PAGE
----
In the interest of discussing as much of the episode -- which had its ups and its downs but largely seemed like a transitional show setting up next week's (hopeful) conclusion to the rapist storyline -- as possible in as little space/time as I have available, let's go straight to the bullet points:
- Riggins' time rooming with the meth-cooking underwear model was handled in just about the right way, I thought. Clearly, there was something wrong with the guy well before he made the suspicious cold medicine request, but Tim actually seemed to be enjoying his time there (a little) for a day or so. I liked him doing individual apologies to all the players on the team (calling red-headed Bradley "Firecrotch" was a nice touch), and wish that the scene had carried on as if he was going to do one for every player, even as Coach was putting the guys through their calisthenics and barking at Riggins about all his future probationary work.
- Beyond Riggins' return to the team, the football stuff seemed odd. Even in a strange season where the new coach was forced out after a handful of games, shouldn't the natives be a lot more restless when the team has two losses (or is it three?) already, and one a humiliating, Knicks vs. Celtics-style blow-out? Shouldn't Coach be in bunker mode trying to fix the defense, with him as the one letting the marriage slip away again? Instead, the only comment anyone made about the loss was Glenn; even Saracen didn't stay mad at Smash for very long after Smash seemed to not care about losing.
- I thought the handling of the Julie/Noah story was much more interesting this week, particularly if it turns out that Tami was overreacting to that just as much as Eric was to her and Glenn. I continue to find Julie an intolerable brat this year, but she's a realistic brat, and in the scene where she confronted her mom about Noah, Aimee Teegarden reached down deep to a place I'm not sure even she knew existed. That wasn't just her cranking up the volume; that was pure, unadulterated, unforced rage.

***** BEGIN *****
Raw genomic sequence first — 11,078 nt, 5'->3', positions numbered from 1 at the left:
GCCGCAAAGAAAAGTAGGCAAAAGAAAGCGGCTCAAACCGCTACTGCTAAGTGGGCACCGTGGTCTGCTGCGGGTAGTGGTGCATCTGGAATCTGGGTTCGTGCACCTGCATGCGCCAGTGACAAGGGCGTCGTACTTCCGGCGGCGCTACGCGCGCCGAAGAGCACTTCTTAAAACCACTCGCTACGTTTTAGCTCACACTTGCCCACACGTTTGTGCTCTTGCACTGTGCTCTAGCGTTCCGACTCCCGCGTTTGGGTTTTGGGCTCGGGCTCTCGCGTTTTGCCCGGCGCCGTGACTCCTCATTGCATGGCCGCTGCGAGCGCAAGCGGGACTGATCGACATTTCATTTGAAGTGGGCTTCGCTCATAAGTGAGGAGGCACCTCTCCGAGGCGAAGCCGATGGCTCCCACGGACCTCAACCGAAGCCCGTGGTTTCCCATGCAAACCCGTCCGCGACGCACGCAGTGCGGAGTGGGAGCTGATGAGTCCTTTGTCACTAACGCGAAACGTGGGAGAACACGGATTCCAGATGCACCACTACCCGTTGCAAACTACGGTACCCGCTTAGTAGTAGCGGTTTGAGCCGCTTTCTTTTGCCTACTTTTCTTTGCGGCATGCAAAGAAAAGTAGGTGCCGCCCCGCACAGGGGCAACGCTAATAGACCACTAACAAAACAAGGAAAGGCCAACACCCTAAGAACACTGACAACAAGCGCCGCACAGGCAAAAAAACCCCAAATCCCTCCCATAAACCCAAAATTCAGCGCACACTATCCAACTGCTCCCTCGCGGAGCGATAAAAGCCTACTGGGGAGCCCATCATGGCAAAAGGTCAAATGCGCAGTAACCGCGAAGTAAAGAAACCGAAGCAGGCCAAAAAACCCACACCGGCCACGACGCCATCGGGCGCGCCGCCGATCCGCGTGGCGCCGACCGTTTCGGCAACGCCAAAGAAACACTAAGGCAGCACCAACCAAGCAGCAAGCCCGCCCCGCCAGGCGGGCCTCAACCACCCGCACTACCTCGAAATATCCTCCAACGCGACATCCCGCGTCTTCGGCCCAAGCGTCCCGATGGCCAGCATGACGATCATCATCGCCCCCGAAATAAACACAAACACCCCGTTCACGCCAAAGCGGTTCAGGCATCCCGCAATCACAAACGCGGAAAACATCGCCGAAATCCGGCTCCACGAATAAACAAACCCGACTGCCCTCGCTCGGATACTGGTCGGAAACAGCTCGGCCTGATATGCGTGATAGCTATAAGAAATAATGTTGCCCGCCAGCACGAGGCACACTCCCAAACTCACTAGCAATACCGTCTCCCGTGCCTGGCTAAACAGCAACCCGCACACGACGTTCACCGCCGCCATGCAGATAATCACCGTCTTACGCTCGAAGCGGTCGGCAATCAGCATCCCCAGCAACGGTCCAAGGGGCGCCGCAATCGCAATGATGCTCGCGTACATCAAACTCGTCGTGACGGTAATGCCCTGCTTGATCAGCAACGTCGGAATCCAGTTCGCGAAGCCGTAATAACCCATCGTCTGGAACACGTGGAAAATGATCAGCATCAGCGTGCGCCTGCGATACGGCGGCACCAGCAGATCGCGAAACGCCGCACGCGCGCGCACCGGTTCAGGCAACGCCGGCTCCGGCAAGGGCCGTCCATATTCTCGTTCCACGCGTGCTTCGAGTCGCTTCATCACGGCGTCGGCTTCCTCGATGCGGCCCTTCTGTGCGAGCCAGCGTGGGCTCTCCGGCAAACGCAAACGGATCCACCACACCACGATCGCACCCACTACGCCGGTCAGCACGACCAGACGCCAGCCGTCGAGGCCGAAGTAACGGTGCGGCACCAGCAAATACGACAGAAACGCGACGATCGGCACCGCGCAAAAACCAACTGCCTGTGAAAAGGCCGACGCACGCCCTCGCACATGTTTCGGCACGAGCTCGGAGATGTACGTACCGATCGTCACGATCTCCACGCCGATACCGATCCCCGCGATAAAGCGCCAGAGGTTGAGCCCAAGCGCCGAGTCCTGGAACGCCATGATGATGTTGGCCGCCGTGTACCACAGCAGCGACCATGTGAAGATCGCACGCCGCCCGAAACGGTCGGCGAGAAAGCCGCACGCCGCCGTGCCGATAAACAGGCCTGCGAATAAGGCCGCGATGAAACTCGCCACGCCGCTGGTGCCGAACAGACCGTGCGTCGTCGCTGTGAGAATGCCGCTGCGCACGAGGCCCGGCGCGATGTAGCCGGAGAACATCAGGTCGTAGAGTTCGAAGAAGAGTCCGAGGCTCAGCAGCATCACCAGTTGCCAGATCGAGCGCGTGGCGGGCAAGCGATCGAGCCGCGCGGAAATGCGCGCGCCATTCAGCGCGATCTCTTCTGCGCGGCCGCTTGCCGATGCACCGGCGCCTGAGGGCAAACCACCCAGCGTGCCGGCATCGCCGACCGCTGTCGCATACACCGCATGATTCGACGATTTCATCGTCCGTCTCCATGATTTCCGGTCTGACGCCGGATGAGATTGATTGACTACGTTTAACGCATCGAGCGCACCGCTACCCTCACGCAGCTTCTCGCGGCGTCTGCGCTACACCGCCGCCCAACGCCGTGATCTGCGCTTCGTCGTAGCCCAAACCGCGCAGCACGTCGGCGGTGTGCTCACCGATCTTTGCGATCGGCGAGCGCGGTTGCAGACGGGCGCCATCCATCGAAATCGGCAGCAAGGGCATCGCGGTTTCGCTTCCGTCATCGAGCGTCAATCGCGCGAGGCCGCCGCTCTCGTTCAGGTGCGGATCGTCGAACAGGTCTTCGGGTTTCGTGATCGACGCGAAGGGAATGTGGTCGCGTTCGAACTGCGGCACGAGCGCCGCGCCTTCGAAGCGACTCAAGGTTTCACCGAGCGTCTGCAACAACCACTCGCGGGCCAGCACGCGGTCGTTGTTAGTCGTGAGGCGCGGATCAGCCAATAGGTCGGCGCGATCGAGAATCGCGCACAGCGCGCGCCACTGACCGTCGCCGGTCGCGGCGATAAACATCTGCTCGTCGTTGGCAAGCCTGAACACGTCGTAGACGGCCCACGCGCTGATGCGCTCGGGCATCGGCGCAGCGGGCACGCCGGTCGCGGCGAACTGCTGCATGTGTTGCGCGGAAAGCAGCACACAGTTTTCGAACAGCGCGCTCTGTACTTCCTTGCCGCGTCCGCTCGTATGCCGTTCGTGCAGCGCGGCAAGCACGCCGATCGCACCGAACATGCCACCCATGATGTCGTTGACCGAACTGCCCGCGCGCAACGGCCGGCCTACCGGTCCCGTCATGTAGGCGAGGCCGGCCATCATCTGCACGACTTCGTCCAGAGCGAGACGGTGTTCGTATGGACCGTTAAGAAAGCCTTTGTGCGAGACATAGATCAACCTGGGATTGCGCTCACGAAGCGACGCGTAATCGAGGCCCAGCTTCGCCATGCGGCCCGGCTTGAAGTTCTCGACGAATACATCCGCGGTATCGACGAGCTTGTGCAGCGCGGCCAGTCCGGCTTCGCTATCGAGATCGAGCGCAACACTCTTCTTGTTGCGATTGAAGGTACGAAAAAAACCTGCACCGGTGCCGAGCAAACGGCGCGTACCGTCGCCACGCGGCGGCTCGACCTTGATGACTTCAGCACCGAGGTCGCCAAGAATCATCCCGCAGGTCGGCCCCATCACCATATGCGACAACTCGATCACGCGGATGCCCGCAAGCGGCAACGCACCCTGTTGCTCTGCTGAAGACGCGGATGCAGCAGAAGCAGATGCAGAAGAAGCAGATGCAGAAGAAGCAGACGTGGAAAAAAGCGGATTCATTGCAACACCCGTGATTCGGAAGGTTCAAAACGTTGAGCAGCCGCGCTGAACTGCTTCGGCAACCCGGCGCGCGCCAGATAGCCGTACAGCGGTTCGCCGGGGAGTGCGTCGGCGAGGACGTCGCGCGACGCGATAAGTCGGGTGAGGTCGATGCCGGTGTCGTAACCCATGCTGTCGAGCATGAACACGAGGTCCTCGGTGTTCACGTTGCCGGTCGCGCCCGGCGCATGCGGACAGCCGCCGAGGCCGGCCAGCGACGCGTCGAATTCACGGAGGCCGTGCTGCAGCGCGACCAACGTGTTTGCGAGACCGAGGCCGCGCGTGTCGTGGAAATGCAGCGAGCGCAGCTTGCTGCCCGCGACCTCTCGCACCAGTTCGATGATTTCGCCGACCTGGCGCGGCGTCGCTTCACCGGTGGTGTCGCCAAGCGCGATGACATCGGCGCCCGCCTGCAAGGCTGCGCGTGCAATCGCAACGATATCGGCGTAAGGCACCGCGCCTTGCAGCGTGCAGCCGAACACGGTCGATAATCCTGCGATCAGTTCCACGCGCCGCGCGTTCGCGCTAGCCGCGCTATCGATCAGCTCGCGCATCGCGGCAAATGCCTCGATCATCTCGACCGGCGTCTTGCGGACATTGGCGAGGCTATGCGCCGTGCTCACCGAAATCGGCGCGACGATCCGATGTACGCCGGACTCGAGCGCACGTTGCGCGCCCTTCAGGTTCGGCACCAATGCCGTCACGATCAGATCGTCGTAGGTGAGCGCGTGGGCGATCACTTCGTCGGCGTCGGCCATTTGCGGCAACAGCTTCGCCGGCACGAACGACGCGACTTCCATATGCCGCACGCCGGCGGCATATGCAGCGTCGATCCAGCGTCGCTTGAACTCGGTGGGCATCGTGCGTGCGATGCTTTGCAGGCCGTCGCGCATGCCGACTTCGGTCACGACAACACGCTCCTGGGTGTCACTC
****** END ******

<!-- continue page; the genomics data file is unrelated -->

- On the other hand, Matt and Carlotta continues to bore me, and it was strange how the Smash storyline ended halfway through the episode and largely turned into an excuse for Smash to play love doctor for Matt. I don't mind a lighter story now and then, but after playing Smash's college choice much more seriously in the last episode (and even in the Mama Smash scene here), the stakes suddenly seemed much lower tonight. On the other hand, Zach Gilford's delivery of "Was it Cabo in your pants?" made the entire thing worth it.
- If it hadn't been for Lyla hitching a ride in the Landry Love Wagon back in "State," I guess this would have been the first Lyla/Landry scene ever. I'm waiting to see how this ends up (if, in fact, it ends up) next week, but the one thing I can never complain about with this story arc is Jesse Plemmons' performance. The kid brings it every week, whether the material deserves it or not.
- Just because it merits saying every week: Connie Britton is amazing. Highlights this time included her response to Eric accusing her of not spending time on the family, her tearing into Noah, the look of guilt and shame on her face as the argument with Shelley got away from her, and her joy at hearing Eric say he liked her.